Independent consulting is big business, and there are more freelancers than ever. With so many qualified people looking for consulting gigs, it’s important to stand out. Learn how your brand can position you to win more business. Plus, hear the hidden risks of not investing in your brand.
- In the world of independent consulting, everyone is talking about building your brand. Why build a consulting brand? Well, independent consulting is big business and there are more freelancers than ever. According to a recent study by Nation1099, between eight and 15% of all workers in the U.S. and Europe are full-time independent freelancers, and professionals who are fit for senior roles are driving the growth of freelancing. With so many qualified people looking for consulting gigs, it's important to stand out from the crowd, and having a strong and unique brand can do that.
A brand can make your phone ring with prospective clients who already understand the value you can provide. A brand can get you invited to conversations with the thought leaders in your industry or profession. And a brand can give you a way to package your expertise and potentially sell your business when you're ready to move one. Of course, you don't have to invest in a brand to be a successful independent services provider. One of my closest friends is a product management consultant. She's worked with dozens of companies at the highest levels and she doesn't even have business cards.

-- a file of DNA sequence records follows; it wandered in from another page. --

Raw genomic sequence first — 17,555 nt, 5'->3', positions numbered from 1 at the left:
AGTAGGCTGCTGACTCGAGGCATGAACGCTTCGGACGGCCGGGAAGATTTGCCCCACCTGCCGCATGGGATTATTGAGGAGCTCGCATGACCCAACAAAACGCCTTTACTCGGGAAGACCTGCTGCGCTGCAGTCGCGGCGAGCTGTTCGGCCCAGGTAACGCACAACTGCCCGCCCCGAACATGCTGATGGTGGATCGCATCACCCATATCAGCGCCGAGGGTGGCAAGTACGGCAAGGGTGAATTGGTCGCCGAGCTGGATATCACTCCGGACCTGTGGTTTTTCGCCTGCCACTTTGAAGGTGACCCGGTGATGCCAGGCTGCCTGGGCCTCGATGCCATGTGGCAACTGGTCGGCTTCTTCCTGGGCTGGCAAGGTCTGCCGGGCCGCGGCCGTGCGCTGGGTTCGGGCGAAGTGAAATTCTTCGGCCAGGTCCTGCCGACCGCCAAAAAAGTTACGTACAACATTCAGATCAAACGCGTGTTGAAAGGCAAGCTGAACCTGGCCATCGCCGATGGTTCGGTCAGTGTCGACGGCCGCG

She relies on her personal brand and uses word of mouth and her network to find each new client. She hasn't invested in a consulting brand. What does that cost her? She's not seen as a thought leader and isn't invited to share her expertise with others or to participate in the higher-level discussion in her profession. And each time she finishes an engagement, she has to scramble for the next client. And I think she's probably leaving money on the table because she's still a best-kept secret and not a known leader in her field.
Building and maintaining a brand requires an investment of time, energy, and money, but it can pay off in terms of the kind of work you get to do, the conversations you get to have, and the way you are compensated.
- Name an example of earned awareness.
- Determine how much time should be allocated toward building and adjusting brand channels.
- Identify the necessary traits of a thought leader.
- Recognize tasks that can be delegated to an assistant.
- Explain the differences between marketing and selling.